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Interviewee: Captain Frank Rizzo

Role: Commercial Fisherman

Date of Interview: 1997

Collection: Long Island Traditions

Click on the link below to play the audio clip from the interviewee.

Abstract: Frank Rizzo, of Freeport, New York, is captain of the Jennifer B, a mahogany-trimmed boat built in 1972. Frank believes that it takes a lot of knowledge and skill to catch fish—lessons and techniques learned out on the water—but he also thinks it takes a certain measure of sheer luck.  

Transcript: “It's easier for a seasoned fisherman to catch fish than it is for a beginner. You know, you learn from the old timers like I said. The best experience is experience. What you read in a book and what you do in reality on the water is two different things. Ah, there's different techniques, you know? A flounder is not an easy fish to catch, especially in the springtime because they have to be coaxed up. The success of the catch relies a lot on the captain and the crew, the instructions that the beginners are being given, how the fish are hitting, what you do to catch the fish or coax the fish, also chumming. Chumming is a way to coax the fish, to bring the fish closer to the boat.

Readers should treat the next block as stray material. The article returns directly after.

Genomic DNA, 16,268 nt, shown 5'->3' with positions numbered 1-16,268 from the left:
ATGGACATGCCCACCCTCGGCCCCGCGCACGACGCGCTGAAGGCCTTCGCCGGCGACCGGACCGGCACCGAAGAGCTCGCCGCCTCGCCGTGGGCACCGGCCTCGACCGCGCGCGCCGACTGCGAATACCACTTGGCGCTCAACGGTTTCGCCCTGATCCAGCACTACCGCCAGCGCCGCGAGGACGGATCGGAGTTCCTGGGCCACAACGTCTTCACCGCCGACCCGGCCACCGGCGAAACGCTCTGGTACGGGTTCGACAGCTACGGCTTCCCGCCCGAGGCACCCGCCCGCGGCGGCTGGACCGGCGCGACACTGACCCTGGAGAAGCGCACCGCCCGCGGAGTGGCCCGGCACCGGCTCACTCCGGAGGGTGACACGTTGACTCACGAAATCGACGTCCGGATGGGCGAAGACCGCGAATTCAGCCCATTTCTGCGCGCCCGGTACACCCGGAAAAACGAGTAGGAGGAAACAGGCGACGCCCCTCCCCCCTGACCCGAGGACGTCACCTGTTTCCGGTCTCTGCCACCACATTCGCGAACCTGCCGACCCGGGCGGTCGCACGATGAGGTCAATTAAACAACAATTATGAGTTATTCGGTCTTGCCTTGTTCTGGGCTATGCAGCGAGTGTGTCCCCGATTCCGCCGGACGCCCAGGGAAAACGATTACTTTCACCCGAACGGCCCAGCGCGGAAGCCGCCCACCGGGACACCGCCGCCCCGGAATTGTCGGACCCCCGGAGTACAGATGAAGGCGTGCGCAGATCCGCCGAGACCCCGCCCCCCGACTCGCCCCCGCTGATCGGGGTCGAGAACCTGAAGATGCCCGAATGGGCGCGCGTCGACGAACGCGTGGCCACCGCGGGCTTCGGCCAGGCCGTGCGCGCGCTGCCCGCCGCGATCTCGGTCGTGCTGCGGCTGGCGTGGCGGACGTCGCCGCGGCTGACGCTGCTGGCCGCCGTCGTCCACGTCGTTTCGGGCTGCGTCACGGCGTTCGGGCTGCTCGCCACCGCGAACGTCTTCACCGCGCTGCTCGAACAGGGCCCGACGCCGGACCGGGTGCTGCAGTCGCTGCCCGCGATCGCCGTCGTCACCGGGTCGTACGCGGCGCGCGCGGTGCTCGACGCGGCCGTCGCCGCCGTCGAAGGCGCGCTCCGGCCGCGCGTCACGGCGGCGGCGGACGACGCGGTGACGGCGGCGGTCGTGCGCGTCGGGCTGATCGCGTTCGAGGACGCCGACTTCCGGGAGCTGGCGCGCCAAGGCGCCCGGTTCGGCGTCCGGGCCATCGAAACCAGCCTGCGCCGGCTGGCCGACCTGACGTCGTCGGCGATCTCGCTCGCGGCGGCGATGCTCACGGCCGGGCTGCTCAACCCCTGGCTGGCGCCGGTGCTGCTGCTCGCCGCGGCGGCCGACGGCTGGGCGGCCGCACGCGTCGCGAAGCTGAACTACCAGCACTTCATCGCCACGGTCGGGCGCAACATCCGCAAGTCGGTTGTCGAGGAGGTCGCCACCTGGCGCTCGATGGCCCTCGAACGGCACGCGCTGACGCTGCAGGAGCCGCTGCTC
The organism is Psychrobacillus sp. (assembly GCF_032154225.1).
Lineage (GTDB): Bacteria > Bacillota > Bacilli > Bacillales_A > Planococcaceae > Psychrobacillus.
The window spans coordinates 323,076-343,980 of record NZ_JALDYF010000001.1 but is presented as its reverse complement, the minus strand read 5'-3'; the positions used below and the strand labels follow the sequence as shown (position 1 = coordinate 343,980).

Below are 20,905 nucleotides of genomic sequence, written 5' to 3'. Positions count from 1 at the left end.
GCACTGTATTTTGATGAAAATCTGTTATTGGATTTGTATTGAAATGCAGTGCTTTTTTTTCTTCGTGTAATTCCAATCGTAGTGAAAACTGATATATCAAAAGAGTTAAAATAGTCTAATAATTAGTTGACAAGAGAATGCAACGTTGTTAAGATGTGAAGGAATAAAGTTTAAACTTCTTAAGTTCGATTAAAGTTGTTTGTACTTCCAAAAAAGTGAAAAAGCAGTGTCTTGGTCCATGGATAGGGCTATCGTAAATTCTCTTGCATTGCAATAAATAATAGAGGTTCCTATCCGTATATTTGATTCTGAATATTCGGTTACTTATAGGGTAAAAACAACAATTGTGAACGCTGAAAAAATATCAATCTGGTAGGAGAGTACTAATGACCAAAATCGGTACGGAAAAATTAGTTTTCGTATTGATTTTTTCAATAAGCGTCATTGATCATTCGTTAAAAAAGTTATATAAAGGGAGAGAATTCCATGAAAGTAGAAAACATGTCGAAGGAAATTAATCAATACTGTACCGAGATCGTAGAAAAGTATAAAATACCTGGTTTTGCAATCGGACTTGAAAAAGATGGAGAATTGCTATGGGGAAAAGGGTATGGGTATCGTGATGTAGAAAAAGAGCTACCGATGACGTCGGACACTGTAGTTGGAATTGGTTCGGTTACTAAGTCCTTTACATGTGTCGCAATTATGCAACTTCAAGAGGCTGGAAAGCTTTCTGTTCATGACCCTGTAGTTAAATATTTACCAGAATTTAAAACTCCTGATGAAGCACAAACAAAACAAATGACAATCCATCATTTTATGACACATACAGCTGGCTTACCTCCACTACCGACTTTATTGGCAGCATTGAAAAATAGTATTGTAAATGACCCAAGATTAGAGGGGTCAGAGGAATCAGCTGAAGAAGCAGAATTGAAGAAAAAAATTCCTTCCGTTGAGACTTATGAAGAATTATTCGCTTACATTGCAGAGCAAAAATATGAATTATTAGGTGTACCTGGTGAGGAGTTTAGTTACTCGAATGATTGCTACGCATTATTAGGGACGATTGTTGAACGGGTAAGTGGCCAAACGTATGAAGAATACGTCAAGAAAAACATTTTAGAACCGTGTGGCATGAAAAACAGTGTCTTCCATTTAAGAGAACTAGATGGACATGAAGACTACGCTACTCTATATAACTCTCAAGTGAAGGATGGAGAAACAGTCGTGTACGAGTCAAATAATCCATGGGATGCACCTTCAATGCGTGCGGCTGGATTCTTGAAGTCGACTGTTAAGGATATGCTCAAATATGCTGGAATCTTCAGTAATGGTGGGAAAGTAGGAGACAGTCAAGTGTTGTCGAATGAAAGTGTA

It's the way that you present the bait to the fish, it's the area of the bottom that you're choosing to fish, it's the water temperature, it's the barometric changes in the air, it's the wind and the tidal conditions, the bait that comes off a particular type of land. There's certain bottom types to fish, mud, sand, mud and sand combinations, rock bottom, contours of the bottom, type of bottom, growth on the bottom. It's a phenomenally involved thing, but I think you gotta be lucky to begin with to catch fish. Gotta have luck.”

To listen to Frank's interview, click here.